at the time when they were reclassified in 1979 and 1980 from agricultural to

industrial.

Under P.D. 464 (Real Property Tax Code), the owner is the real party in

interest in an assessment appeal and the prescriptive period to question the

action of the assessor is within sixty (60) days from the date of receipt by him of

the written notice of assessment, viz:

“Sec. 30. Local Board of Assessment Appeals. – Any owner who is not satisfied with the action of the provincial or city assessor in the assessment of his property may, within sixty (60) days from the date of receipt by him of the written notice of assessment provided in this Code, appeal to the Board of Assessment Appeals of the Province or City, by filing with it a petition under oath using the form prescribed for the purpose, together with copies of the tax declarations and such affidavit or documents submitted in support of the appeal.”)

Moreover, the argument of Petitioner-Appellant that it is UNSON which

will be benefited by the judgment if the reclassification will be granted, and

Reference: Book VII, pp. 253-267

injured if the request for reclassification will be denied, is untenable. In City

Assessor of Bais City vs. BAA of Bais City and Central Azucarera de Bais, Inc.

(CBAA Case No. 246, September 10, 1990), this Board ruled as follows:

“It will be noted that Mr. Dionisio Cuison, the Appellant in this case, has no legal personality to appeal the decision of the Appellee Board of Assessment Appeal of Bais City, and such is not a real party in interest.

(For not being the Assessor at the time of the appeal.) Sec. 2, Rule 3 of the Revised Rules of Court provides:

“Sec. 2. Parties in interest – Every action must be prosecuted and defended in the name of the real party in interest.”

“Interpreting the said provision it has bee ruled that the real party in interest is the one who would be benefited or injured by the judgment or the party entitled to the avails of the suit (Salonga vs. Warner Barnes & Co., Ltd. G.R. No. L-2246, January 31, 1951). A corollary preposition to this rule is that actions must be brought by the real parties in interest and against the persons who are to be bound by the judgment obtained therein (Poblete vs. Court of First Instance of Cavite, 36 Phil. 556; Dequilla vs. Clodualog, CA-G.R. No. 17015-R February 28, 1958). The Respondent-Appellant, Mr. Dionisio Cuison, can no longer be bound by any judgment in this case, having been relieved by Mr. Julian M. Lopez as regular City Assessor of Bais City and who reassumed the duties and functions of the position on July 29, 1988. The Resolution on LBAA Case No. 29 was released y the Local Board on May 31, 1989.”

The realty taxes on the lots prior to 1990 were due not from Petitioner-

Appellant but from the previous owner, Mr. Oscar Deferia. As it turned out,

however, Mr. Deferia did not pay the realty taxes rightfully due from him.

Petitioner-Appellant, which may have slept on its right as mortgagee to compel

Mr. Deferia to fulfil his obligations as mortgagor of the subject lots, cannot now

be allowed to question the reassessments of said lots in 1979 and 1980 since

said reassessments or reclassifications, having become final and conclusive

long before Petitioner-Appellant became the owner of subject lots, having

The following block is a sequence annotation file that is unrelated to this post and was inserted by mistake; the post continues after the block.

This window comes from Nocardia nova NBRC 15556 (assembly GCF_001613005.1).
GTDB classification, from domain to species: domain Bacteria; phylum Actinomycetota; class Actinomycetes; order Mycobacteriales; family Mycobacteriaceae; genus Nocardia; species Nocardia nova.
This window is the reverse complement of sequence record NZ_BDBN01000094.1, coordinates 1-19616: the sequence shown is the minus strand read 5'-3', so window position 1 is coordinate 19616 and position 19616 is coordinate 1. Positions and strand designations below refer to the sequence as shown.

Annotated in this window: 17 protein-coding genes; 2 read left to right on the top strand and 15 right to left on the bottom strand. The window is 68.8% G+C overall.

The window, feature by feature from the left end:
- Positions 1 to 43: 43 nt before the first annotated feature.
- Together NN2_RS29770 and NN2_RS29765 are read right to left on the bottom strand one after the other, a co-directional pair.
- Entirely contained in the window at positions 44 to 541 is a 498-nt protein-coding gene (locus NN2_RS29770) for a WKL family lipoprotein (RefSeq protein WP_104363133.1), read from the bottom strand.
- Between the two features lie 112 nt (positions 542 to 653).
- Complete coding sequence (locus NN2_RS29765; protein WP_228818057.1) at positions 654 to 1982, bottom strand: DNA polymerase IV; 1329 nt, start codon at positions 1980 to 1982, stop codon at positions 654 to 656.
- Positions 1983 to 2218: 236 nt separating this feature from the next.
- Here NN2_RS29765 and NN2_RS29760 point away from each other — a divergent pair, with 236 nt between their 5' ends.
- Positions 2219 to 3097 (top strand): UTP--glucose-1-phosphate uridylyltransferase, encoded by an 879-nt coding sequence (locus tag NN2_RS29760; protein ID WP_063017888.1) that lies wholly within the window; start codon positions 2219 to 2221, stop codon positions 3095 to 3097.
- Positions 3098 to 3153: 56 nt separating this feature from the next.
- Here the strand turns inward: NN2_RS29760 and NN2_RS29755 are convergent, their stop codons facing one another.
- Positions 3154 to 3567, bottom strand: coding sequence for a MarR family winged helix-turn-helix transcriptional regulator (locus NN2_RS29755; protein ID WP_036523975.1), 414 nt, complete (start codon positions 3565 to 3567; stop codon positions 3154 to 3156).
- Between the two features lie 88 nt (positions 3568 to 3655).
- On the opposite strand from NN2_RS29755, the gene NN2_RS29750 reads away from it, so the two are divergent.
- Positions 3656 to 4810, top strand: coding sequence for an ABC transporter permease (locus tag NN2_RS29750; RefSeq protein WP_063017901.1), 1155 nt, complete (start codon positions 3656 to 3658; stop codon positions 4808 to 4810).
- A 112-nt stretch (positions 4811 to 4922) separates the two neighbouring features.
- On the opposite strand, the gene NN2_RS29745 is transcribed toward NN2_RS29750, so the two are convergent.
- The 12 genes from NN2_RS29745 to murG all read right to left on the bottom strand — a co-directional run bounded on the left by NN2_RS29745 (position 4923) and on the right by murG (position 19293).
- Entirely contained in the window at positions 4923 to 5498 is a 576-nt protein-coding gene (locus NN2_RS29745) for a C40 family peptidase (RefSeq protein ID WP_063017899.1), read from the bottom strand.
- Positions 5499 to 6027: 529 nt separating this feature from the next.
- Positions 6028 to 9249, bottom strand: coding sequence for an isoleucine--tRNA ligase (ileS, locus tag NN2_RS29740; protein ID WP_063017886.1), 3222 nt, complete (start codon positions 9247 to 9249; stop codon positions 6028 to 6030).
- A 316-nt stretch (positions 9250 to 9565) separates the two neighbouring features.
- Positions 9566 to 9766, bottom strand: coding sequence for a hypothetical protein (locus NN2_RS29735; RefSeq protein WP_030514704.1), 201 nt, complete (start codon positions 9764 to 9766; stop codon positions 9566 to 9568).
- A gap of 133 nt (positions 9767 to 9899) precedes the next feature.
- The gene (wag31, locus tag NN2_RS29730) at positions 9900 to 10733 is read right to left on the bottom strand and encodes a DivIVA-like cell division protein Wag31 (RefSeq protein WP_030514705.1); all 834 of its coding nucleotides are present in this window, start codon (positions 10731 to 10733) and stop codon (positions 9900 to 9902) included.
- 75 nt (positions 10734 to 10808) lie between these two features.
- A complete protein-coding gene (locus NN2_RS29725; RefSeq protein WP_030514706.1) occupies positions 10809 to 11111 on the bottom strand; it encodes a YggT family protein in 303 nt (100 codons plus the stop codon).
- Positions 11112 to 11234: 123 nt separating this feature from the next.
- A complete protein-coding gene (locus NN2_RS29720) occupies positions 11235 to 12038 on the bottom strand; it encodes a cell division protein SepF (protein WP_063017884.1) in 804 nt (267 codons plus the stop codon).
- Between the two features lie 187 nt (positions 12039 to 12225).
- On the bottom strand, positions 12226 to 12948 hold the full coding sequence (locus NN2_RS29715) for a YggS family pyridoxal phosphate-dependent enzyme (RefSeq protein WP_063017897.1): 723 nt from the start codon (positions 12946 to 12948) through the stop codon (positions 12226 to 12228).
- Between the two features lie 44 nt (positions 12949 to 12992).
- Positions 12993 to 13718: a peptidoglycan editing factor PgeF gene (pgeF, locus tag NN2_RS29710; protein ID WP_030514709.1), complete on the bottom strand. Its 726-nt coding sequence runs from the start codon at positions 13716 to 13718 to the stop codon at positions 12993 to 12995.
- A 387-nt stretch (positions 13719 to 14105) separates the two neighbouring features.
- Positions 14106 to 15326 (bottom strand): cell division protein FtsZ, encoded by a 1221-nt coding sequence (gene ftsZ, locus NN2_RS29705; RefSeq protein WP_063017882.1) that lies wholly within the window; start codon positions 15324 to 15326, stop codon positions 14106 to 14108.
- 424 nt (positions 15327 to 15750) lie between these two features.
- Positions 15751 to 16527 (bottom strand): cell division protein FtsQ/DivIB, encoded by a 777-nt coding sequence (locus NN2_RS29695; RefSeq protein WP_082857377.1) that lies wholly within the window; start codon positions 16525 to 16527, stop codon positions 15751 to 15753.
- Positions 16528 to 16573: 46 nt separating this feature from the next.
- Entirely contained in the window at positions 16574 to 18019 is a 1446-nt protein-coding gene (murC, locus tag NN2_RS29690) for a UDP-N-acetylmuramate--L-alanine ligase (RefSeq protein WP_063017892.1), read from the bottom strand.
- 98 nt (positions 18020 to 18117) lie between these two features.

binding effect on all persons having legal interest on the subject lots. Petitioner-

Appellant included. Thus, in Provincial Assessor of Bataan vs. BAA of Bataan

and Atlas Consolidated Mining and Development Corporation (CBAA Case No.

152) we held:

“There is no question that ACMDC has acquired title to and ownership of the property involved on February 13, 1979. However, ACMDC was not yet the owner at the time the provincial assessor of Bataan assessed subject property pursuant to P.D. 76. The declared owner then were the spouses Pacifico de Dios and Leonora Dominquez. For failure of said spouses to seasonably appeal the assessment, the same necessarily became final and conclusive. This was the status of the assessment when ACMDC acquired the ownership of subject property. As subject assessment already became final and conclusive long before ACMDC acquired ownership of subject property

Reference: Book VII, pp. 253-267

ACMDC would, as a natural consequence, be bound by said assessment. The binding effect of assessments and reassessments is provided for in Section 26 of P.D. 464 which states as follows:

“SEC. 26. Binding Effect of Assessment or Reassessment – All assessments and reassessments made under the provisions of this Code shall be valid and binding on all persons having legal interest on the property.”

“Furthermore, to grant every succeeding owner of the right to appeal a final and conclusive assessment upon assumption of ownership of the property involved would impair the stability of the assessment.”

On the second and third issues, Petitioner-Appellant argues that the

reclassifications of the subject lots in 1979 and 1980 from agricultural to

industrial were void for the reason that the same lots were never used as

industrial.

There is no question that the previous owners, Mr. Oscar Deferia, had

requested, or at least agreed to, the reclassifications made in 1979 and 1980.

As already stated, Petitioner-Appellant has no legal personality to question the

validity of such reclassifications to question the validity of such reclassifications

for not being the owner of subject lots at the time when said lots were so

reclassified. Besides, there is that prima facie presumption in favor of the